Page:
Indeed, Tusk is about a psychotic recluse who turns a guy into a walrus. You see that manmade walrus in all of its what-the-fuck hideousness, and it doesn't disappoint. If anything, it's more preposterous than you're envisioning.
Give Kevin Smith all the points for bringing something original to horror, as well as cinema in general. He winks at some of the horror genre's staples, namely the original Texas Chainsaw Massacre in a frenetic dinner table scene that's not unlike Chainsaw's one with Sally being taunted by her insane captors. But that moment aside, Tusk is something audiences have never seen before—the closest parallel would be The Human Centipede, yet Tusk's skillful execution makes that gross 2009 Dutch shockfest seem like even more of a one-trick pony. The Human Centipede's villain, Dr. Heiter (Dieter Laser), is a Barnum & Bailey showman, a cartoonishly drawn mad doctor who strongly acted but ludicrously written; Howard Howe looks and feels like an actual person and not a caricature. Like he did with Red State's Pastor Abin Cooper, Parks embodies Smith's best lines of dialogue with his signature old-man gravel and soft-spoken introspection. He's officially the Christoph Waltz to Kevin Smith's Quentin Tarantino.
And in Johnny Depp, Smith has Tusk's equivalent to Inglourious Basterds' barely identifiable Mike Myers cameo, except that Depp's a full-fledged character here. Guy LaPointe is a loopy, unattractive spewer of exposition, able to explain Howard Howe's history as a crazed mutilator and killer. He's a comedic flip on Psycho's Det. Arbogast. Wearing a clearly fake prosthetic nose and pounds of facial makeup, Depp as LaPointe is what the Austin Powers series' revolting Fat Bastard would look like if he'd shed a hundred or so pounds. Depp obviously has an absolute blast in the role. LaPointe openly discusses how the Canadian dish poutine gives him "the shits," and talks about amputations and murder while playing with his meal at a dumpy fast food joint like a messy kid. It makes you hope Johnny Depp travels with Kevin Smith and Tusk to Austin's Fantastic Fest later this month, sees other batshit indie genre movies of this kind, and decides to say goodbye to Hollywood and solely work in the lo-fi weird.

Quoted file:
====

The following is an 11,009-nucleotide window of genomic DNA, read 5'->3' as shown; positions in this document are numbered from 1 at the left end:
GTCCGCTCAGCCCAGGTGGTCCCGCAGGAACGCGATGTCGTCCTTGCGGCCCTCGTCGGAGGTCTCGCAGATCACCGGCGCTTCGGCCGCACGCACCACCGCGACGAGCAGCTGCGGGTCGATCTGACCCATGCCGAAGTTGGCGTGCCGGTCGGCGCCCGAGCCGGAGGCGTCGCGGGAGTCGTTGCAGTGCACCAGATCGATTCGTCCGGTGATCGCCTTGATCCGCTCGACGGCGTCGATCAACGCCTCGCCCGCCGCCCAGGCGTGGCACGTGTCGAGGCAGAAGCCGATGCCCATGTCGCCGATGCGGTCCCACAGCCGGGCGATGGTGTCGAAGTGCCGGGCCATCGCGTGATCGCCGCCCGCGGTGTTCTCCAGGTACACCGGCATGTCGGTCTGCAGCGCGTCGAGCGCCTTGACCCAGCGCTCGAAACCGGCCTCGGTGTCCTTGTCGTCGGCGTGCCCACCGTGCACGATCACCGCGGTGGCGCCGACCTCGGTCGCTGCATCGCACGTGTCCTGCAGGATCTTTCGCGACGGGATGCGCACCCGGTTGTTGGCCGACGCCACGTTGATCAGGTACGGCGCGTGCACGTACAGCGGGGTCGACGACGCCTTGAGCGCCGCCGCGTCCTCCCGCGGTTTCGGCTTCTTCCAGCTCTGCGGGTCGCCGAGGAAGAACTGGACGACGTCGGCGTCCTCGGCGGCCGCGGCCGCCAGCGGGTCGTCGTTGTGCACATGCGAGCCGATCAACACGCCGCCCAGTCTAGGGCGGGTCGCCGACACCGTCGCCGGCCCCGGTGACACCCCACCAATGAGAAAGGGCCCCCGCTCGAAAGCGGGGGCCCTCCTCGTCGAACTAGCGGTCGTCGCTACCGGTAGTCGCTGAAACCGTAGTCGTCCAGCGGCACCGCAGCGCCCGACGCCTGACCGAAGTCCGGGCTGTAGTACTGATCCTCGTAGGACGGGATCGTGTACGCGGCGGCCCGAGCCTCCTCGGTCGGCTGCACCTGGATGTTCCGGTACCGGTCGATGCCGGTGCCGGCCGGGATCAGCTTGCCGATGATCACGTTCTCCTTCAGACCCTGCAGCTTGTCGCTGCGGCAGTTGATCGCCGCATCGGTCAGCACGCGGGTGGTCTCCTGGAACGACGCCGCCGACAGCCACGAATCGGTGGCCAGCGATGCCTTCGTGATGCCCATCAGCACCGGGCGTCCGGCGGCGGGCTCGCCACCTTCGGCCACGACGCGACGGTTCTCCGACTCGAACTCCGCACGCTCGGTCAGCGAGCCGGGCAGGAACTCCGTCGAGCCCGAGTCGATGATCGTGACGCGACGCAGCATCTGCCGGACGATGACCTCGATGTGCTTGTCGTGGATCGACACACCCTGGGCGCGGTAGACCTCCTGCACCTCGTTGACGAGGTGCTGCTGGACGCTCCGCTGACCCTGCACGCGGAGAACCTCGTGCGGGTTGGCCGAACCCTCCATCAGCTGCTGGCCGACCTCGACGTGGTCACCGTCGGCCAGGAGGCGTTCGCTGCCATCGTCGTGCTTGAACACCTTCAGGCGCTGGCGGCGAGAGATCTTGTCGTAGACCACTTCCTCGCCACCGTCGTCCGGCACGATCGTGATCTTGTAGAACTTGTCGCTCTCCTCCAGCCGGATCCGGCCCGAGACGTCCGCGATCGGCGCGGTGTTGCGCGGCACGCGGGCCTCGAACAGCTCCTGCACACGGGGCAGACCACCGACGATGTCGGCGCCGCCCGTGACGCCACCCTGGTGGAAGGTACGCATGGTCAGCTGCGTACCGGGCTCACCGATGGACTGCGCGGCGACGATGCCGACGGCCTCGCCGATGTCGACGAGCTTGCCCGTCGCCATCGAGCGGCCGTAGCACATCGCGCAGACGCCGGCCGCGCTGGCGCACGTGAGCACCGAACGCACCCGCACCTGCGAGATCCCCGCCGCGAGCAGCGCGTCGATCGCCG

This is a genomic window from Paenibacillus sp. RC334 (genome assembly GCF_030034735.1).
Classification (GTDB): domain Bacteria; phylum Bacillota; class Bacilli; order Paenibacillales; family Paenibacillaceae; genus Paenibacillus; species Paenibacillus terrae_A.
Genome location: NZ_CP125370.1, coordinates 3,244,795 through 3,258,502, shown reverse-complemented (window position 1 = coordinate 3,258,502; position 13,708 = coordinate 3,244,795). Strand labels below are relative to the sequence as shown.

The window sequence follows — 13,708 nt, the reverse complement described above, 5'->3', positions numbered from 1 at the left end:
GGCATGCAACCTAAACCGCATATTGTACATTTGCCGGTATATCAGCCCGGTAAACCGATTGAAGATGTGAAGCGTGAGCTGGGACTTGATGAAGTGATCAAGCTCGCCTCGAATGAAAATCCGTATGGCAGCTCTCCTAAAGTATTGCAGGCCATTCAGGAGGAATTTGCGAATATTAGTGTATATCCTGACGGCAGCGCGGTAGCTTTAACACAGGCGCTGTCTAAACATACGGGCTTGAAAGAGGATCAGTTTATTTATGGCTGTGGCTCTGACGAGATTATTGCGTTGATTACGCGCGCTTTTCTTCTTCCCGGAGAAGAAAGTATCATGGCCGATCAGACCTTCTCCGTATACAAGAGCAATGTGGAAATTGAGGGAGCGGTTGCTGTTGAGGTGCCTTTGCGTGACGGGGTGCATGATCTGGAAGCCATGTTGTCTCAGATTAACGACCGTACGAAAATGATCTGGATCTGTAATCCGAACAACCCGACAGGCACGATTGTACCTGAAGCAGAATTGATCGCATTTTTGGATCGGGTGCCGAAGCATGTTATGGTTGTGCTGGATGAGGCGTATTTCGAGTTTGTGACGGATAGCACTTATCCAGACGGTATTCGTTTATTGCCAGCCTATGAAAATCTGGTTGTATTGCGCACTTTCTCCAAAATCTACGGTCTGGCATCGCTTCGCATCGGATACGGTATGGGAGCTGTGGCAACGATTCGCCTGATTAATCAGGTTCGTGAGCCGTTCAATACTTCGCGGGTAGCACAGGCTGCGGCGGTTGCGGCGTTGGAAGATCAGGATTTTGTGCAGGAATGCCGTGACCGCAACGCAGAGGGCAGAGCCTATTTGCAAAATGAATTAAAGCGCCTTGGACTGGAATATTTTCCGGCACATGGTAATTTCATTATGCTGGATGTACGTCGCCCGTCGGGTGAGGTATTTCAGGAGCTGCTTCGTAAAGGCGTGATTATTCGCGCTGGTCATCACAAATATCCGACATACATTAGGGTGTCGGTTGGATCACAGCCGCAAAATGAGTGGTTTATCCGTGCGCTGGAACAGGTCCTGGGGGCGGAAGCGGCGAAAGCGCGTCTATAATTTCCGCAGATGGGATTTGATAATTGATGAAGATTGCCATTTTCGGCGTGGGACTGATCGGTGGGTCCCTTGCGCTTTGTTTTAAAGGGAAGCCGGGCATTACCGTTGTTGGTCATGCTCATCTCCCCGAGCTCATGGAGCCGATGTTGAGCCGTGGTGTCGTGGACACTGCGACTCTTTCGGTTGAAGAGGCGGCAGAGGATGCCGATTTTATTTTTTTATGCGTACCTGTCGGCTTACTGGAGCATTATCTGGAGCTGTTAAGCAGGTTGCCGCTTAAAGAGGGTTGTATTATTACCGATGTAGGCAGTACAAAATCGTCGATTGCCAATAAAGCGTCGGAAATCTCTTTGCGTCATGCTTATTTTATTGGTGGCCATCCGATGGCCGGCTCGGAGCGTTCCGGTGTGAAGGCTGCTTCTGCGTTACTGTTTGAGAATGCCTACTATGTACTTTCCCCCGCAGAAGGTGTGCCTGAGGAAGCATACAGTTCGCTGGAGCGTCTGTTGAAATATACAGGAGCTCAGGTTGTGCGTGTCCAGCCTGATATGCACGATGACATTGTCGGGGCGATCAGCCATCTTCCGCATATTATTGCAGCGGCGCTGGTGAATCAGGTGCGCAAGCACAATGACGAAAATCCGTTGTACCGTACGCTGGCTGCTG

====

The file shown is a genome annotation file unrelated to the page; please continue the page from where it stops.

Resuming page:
Tusk, it should be noted, isn't flawless. Occasionally, Smith's toilet-bowl comedy sensibilities get the best of him—Wallace tells his girlfriend (Génesis Rodriguez) about his trip to Canada by saying he's "taking a Cana-deuce," and, later, inside Howe's living room, Wallace pretends to stroke the exhibited bone from inside a walrus' "cock" and mimes its ejaculation. Those idiotic asides are, fortunately, overshadowed by stronger moments of sustained dread—the first time you see Wallace-as-walrus is mind-scarring stuff, as is the visual of two guys in scabbed-up and bloody walrus suits wrestling each other while grunting and howling.
The last time Kevin Smith tried to make a broad comedy, the final product was 2010's Cop Out, an airball that Smith himself has publicly labeled as the worst experience of his professional career. The one-two DIY genre combo of Red State and Tusk have reinvigorated the guy—in Tusk, specifically, he's reached a new creative plateau. If Smith is wise, he'll stay in this lane permanently and keep Johnny Depp riding shotgun the whole way.